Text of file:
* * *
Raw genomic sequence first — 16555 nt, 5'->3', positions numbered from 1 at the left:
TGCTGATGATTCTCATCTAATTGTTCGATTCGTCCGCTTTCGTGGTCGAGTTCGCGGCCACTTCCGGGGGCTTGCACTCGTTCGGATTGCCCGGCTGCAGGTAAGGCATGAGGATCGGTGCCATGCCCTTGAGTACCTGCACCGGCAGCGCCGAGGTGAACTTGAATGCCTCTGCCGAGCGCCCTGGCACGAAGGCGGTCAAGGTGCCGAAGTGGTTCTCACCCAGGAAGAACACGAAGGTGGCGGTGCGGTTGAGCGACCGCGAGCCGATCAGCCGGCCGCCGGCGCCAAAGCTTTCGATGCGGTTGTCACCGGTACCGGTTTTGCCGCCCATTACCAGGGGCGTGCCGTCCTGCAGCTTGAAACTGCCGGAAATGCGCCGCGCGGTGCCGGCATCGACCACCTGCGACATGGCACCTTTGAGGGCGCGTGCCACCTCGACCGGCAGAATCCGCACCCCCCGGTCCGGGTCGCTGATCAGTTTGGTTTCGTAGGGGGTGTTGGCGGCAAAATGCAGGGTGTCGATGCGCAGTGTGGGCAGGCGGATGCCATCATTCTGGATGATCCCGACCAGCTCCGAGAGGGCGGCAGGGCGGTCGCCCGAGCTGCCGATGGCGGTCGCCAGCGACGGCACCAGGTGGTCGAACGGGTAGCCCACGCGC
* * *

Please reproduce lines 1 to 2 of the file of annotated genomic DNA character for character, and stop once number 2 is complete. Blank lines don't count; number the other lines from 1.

Raw genomic sequence first — 16555 nt, 5'->3', positions numbered from 1 at the left:
TGCTGATGATTCTCATCTAATTGTTCGATTCGTCCGCTTTCGTGGTCGAGTTCGCGGCCACTTCCGGGGGCTTGCACTCGTTCGGATTGCCCGGCTGCAGGTAAGGCATGAGGATCGGTGCCATGCCCTTGAGTACCTGCACCGGCAGCGCCGAGGTGAACTTGAATGCCTCTGCCGAGCGCCCTGGCACGAAGGCGGTCAAGGTGCCGAAGTGGTTCTCACCCAGGAAGAACACGAAGGTGGCGGTGCGGTTGAGCGACCGCGAGCCGATCAGCCGGCCGCCGGCGCCAAAGCTTTCGATGCGGTTGTCACCGGTACCGGTTTTGCCGCCCATTACCAGGGGCGTGCCGTCCTGCAGCTTGAAACTGCCGGAAATGCGCCGCGCGGTGCCGGCATCGACCACCTGCGACATGGCACCTTTGAGGGCGCGTGCCACCTCGACCGGCAGAATCCGCACCCCCCGGTCCGGGTCGCTGATCAGTTTGGTTTCGTAGGGGGTGTTGGCGGCAAAATGCAGGGTGTCGATGCGCAGTGTGGGCAGGCGGATGCCATCATTCTGGATGATCCCGACCAGCTCCGAGAGGGCGGCAGGGCGGTCGCCCGAGCTGCCGATGGCGGTCGCCAGCGACGGCACCAGGTGGTCGAACGGGTAGCCCACGCGC